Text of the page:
It's really unfortunate that this whole sector is being put in this position because O365 Groups would be a huge benefit to students, faculty, and staff.  They would be fantastic for social clubs, RA's, study groups, mentoring sessions - you name it!  Best of all, after O365 Groups were introduced, we finally saw a light at the end of the Public Folder tunnel - but alas, it appears the light was just the licensing train heading right for us.


If other schools have addressed this in some creative way (DIY and scalable, preferably), I know our team would love to here about it!  

Wow. I just read through the whole MS post. That is extremely disappointing. Just when I thought O365 Groups had a future on our campus.....such a bummer. I hope this changes.
It's going to take a lot of communication and convincing, so I would encourage everyone to contact their Microsoft representatives. Keep voicing these things! We are the customer, after all. I don't know about your campus, but I know we still pay them a ton of money every year - so this seems like a very reasonable ask.

Are you entirely sure you are doing the right thing for your staff/faculty/students by holding back Groups though ?


While as the IT team I absolutely care about all these points, but I don't have any staff complaining. In fact they are loving the self service capability of groups / teams / yammer and being productive like never before. When the naming scheme comes I can get things back under control, and when we can expire groups even better for my storage. 


My only accountability is to keep my staff-customers happy and productive, sometimes this means compromises for me.


Absolutely, I do think this is the right thing! We have tried giving students the benefit of the doubt that they could be responsible - and have ended up with group names that would make the Kool-Aid Man blush.

We have over 50k student accounts to monitor for bad behavior like this, and a team of 5 admins. That's an untenable position for us.

This is something that regular business IT doesn't understand. If you have an adult staff member creating offensive or inappropriate groups, you can fire them or reprimand them - and honestly, they are adults, so it would be out of the ordinary for an employee to even try that.

Our users are literally teenagers and twenty somethings, so a high percentage of these groups are offensive.

When the naming scheme comes I can get things back under control, and when we can expire groups even better for my storage. 


Well this would be of course great...no question..., but are you sure that all the resources which were provisioned by the group creation are really gone whenever the group is gone  ?

There are plenty of cases where SPO sites still remain for ages :(

And please don't forget that MS Teams remain as well if you trigger the deletion of a Group (atm)


In my opinion, a full matrix and full big picture about all my groups and the corresponding resources are a must otherwise your will see a lot of orphan objects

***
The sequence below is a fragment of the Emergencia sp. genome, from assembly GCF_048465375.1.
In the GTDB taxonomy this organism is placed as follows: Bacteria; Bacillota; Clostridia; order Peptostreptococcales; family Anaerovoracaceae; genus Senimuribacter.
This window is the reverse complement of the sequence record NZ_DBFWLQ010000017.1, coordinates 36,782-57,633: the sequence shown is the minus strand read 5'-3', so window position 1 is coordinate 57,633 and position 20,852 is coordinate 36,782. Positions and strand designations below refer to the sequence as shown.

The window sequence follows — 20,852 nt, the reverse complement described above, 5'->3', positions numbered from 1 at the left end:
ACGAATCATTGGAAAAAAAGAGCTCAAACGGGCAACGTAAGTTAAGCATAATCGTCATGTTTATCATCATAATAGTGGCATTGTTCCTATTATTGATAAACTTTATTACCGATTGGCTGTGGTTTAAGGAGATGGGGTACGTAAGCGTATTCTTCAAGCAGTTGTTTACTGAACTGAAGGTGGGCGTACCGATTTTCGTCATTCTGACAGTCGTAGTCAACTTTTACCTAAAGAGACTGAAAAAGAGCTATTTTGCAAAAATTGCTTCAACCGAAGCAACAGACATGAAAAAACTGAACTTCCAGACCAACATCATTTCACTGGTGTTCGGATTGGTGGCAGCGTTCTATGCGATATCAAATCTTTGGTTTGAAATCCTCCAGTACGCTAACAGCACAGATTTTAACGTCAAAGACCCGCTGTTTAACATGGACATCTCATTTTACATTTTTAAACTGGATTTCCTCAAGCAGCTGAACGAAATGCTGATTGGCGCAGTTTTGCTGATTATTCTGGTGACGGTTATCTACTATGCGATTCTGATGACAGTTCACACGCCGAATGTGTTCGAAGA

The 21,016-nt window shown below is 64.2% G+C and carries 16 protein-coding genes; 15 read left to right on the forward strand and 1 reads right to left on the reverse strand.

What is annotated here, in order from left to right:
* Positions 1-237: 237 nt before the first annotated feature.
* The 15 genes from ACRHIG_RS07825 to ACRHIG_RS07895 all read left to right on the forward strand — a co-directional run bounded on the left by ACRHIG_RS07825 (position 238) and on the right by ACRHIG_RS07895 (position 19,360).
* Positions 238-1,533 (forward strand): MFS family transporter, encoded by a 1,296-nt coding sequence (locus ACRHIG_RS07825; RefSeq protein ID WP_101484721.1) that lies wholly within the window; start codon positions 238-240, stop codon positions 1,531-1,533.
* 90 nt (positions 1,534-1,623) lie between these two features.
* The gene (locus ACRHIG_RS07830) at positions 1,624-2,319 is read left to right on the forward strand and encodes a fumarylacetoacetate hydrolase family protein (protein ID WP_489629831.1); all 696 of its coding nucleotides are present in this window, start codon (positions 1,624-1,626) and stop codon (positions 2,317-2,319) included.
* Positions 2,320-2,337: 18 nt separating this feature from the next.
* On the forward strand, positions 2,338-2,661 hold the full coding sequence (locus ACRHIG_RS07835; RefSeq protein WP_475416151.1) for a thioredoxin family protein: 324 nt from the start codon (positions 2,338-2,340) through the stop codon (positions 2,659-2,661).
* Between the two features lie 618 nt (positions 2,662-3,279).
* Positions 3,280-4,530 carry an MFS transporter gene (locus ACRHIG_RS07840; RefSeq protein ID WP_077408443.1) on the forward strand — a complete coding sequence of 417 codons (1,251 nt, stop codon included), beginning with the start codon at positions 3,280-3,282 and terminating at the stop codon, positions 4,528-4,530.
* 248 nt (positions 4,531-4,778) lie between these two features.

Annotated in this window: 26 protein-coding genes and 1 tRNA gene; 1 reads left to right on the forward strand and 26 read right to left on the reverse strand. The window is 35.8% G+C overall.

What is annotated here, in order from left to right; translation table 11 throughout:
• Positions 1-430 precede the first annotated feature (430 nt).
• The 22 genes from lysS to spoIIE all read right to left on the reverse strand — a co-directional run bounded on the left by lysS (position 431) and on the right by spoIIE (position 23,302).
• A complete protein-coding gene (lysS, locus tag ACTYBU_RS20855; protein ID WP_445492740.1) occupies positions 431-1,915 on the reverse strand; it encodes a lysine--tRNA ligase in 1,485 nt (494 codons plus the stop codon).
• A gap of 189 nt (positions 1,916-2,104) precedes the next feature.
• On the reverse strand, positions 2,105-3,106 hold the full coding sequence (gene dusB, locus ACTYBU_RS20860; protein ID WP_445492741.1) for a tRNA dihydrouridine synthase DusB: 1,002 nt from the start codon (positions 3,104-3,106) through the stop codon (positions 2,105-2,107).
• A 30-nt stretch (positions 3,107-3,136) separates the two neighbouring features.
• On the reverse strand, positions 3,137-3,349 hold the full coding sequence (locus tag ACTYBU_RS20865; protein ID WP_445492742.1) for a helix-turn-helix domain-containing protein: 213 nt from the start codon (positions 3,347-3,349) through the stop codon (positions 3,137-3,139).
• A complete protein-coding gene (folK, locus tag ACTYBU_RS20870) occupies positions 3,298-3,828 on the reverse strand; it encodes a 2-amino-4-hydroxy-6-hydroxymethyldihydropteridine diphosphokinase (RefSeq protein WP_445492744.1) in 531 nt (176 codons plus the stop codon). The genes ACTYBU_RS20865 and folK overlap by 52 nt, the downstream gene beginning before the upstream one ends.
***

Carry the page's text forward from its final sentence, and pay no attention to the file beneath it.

just my 2 cents :)





I agree, and wouldn't want to give the impression I would understand the 'fun' of managing student users.

Is a naming policy really the solution? Whatever words and phrases were banned would they not get more and more creative? And then even if the names were acceptable, would the content not still be unacceptable. If this is the environment, maybe it's not the service for your students but is for your staff.

@Deleted I just created a uservoice post for this. We are in a very similar boat, along with the students creating whatever name they want we have concerns of namespace collisions. I am not sure if this will change anything but why not give it a shot.



Great idea - sending this out to colleagues and followers.  Thanks for creating the post!

We had some of the same concerns.  Retention policies were a big thing.  We were also worried about multiple groups being created and not being managed.  With a lot of the changes that have come about the last few months, we are looking at Groups as a good solution.  However, we are still have Group creation turned off for our employees.  We will be creating them from the Admin Portal when someone submits a request for a Group or SharePoint site.  It seems like a little more work for us, but will save us some headaches down the road.

But this means that your endusers will not be able to use MS Teams at all, right (don't think that you will create Teams for them too :) ?

--> no create Group permission --> no MS Teams for your endusers


i fully understand your arguments.


So the bottom line is that a new application such as MS teams does not automatically mean that customers will use them immediately.




We are still evaluating Teams.  I think since Office 365 is so new to our staff, that for now Groups will give them what they need.  We aren't looking to deploy Teams at this time.